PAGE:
Accelerating foreign investment in Australia’s energy transition: a snapshot

20 Mar 2024
2 minutes
A new report explores the emergence of a new attitude of exceptionalism in Australian policy, regulatory and investment settings, which aim to facilitate the speedy development of energy transition infrastructure. It focuses on the perspectives of global investors and businesses assessing these opportunities in the Australian market.

"Net zero exceptionalism" describes the special case made by Australian governments, regulators and industry to support or expedite decisions that will enable energy transition and decarbonisation projects. In the past 12 months, this new attitude has facilitated new tranches of funding, incentivised private investment, enabled regulatory approvals and given rise to policies that lag in other sectors of the economy. Net zero exceptionalism has seen emissions reduction trump other investment considerations like competition.

At a time when capital and supply constraints are thwarting Australian infrastructure projects, making the case for net zero exceptionalism is increasingly important to mobilise the international capital and resources needed to accelerate the country’s energy transition.

This shift should be good news for investors looking for net zero opportunities in Australia. It indicates a progression from nebulous targets and promises to tangible policy implementation designed to create an investment-enabling environment on the ground.

The huge volume of global private capital earmarked for energy transition opportunities in an otherwise dour fundraising market is itself an iteration of net zero exceptionalism.

Despite being ready to deploy capital, international investors and developers face barriers to closing energy transition deals in Australia that do not hamper domestic investors. For some, Australia’s Foreign Direct Investment pendulum has swung too far against them. Yet, at the same time, others see the path to final investment decisions (FID) being smoothed by new Commonwealth and State initiatives.

Either way, the debate about funding Australia’s energy transition is often preoccupied with domestic concerns. Government policies, targets, announcements and spending promises are coming thick and fast. Yet, their impact on investor thinking in a global market, where every economy is racing to decarbonise at the same time, receives far less attention.

A new report by Clayton Utz in partnership with The Action Exchange explores the convergence of these trends, examining the impact of net zero exceptionalist market signals on international private capital decision-making and the investment process into Australia. It examines how the energy transition is changing the relationship between public and private infrastructure funders, and argues that meeting Australia’s net zero targets depends on ensuring today’s exceptionalism is here to stay for the long term.

Key findings

The energy transition is a bright spot in a tough global investment environment. Decarbonisation-related investments are holding strong in the face of higher capital costs and geopolitical uncertainty, yet in Australia, capital deployment into decarbonisation opportunities is nevertheless insufficient.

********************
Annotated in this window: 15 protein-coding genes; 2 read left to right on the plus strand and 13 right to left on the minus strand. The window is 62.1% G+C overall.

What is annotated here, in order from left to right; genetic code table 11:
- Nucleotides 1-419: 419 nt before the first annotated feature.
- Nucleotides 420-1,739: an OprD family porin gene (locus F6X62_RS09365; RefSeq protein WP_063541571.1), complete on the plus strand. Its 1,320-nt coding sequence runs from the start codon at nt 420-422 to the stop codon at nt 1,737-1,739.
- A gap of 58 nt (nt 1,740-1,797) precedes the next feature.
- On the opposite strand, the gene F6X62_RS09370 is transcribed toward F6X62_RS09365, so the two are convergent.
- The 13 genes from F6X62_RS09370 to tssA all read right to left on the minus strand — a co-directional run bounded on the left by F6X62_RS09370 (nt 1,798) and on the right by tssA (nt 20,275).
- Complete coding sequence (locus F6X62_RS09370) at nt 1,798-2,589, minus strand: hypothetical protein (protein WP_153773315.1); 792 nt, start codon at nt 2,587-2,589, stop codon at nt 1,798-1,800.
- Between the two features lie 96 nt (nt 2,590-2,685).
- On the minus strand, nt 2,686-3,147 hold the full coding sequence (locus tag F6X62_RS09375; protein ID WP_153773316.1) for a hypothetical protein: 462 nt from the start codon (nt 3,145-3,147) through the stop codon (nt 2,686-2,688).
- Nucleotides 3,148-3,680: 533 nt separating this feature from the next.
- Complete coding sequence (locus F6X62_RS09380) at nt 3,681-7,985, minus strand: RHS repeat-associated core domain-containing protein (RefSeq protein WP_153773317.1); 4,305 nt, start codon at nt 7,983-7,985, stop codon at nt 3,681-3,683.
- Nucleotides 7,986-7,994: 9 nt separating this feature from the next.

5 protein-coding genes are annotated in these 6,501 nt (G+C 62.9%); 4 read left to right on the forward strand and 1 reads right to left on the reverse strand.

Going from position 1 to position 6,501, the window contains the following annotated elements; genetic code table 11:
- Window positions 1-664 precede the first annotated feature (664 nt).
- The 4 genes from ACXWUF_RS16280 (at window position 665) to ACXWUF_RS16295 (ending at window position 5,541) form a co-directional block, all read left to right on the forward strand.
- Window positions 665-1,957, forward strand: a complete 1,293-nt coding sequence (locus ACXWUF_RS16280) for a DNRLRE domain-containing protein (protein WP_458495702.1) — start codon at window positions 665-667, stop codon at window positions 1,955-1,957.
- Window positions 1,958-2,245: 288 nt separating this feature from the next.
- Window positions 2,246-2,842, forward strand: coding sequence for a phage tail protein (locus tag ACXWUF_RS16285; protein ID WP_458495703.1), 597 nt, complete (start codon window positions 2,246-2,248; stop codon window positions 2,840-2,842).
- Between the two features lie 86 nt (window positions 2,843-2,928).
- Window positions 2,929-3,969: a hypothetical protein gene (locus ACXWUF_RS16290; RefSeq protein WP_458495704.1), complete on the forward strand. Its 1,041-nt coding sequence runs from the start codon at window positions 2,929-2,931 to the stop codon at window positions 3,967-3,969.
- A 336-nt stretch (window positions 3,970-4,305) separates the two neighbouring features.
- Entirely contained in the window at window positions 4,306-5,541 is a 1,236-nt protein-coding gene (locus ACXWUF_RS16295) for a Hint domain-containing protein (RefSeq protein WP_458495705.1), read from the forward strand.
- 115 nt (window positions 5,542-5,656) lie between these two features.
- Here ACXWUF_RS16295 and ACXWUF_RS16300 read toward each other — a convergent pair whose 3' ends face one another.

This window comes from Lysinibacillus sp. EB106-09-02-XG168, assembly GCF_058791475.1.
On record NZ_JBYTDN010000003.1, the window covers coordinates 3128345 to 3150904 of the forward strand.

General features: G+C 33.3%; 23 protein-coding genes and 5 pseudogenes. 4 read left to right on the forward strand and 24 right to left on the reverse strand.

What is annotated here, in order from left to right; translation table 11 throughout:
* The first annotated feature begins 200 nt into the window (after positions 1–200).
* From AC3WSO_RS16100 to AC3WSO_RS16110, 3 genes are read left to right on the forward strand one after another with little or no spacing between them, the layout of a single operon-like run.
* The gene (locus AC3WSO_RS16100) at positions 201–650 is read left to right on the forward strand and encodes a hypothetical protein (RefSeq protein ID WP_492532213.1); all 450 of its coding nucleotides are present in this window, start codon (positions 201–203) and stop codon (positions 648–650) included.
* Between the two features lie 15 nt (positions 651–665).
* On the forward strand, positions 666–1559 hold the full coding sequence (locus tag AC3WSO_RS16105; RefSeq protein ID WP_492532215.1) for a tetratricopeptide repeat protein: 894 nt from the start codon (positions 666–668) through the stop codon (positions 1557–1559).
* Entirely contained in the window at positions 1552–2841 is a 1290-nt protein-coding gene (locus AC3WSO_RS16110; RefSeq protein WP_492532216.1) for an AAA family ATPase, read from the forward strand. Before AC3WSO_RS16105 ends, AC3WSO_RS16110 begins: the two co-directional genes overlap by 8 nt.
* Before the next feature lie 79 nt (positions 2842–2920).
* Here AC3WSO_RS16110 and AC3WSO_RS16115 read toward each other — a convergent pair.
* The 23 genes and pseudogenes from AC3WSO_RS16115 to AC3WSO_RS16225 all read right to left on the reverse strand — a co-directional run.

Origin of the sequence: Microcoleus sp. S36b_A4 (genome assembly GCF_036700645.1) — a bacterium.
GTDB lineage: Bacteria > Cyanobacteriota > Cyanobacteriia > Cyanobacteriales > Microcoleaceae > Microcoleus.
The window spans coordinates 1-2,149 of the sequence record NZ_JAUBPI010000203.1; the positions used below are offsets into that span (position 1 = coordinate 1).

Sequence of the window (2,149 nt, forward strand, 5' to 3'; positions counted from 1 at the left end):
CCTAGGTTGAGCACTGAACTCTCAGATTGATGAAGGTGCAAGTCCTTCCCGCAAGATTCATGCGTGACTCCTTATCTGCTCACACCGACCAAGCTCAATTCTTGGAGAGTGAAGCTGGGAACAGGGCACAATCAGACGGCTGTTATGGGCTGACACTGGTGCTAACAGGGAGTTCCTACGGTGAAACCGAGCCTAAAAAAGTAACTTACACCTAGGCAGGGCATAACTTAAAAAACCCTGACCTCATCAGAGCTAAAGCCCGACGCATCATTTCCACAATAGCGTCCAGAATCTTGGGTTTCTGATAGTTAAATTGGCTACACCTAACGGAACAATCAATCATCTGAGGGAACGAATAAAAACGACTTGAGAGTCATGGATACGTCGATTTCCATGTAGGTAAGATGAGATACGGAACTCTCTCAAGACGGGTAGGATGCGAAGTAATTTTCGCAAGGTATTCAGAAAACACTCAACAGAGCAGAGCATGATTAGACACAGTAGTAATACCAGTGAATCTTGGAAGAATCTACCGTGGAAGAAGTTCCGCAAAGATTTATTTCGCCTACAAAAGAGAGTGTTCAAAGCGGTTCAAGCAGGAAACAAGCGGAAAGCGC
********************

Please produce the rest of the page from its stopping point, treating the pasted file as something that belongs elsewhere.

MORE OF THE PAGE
Emerging net zero exceptionalism is good news for international capital. Australian policymakers, regulators and industry are rapidly shifting their actions to create an enabling environment for private capital investment into Australia’s energy transition.

Investing in Australia isn’t without challenges. Foreign investors face hurdles to deploying capital in Australia, but developing a strong understanding of Australia’s energy transition landscape can help.

Australia has an opportunity to learn from other countries in the same boat. Australia is not unique in struggling with foreign investment rules, supply chain constraints, higher capital costs and skilled labour shortages. These factors hamper energy transition efforts globally. But applying net zero exceptionalist approaches to these areas too could help Australia compete.

The transition is only just beginning. Australia is ramping up financial and policy support for the transition and investors can expect a clearer path to realising returns.

Regulators care about climate, too. Investment approvals are no longer only decided on the grounds of security and competition.

No time to waste. Stakeholder opposition to new infrastructure projects is on the rise, but streamlining approvals will put the transition on track.

The energy transition is changing public-private partnerships. Australia has several government-sponsored programs, including the Clean Energy Finance Corporation – the world’s largest green bank – that are successfully incentivising private investment by providing up-front capital and reducing risk.

View and download our report

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Clayton Utz communications are intended to provide commentary and general information. They should not be relied upon as legal advice. Formal legal advice should be sought in particular transactions or on matters of interest arising from this communication. Persons listed may not be admitted in all States and Territories.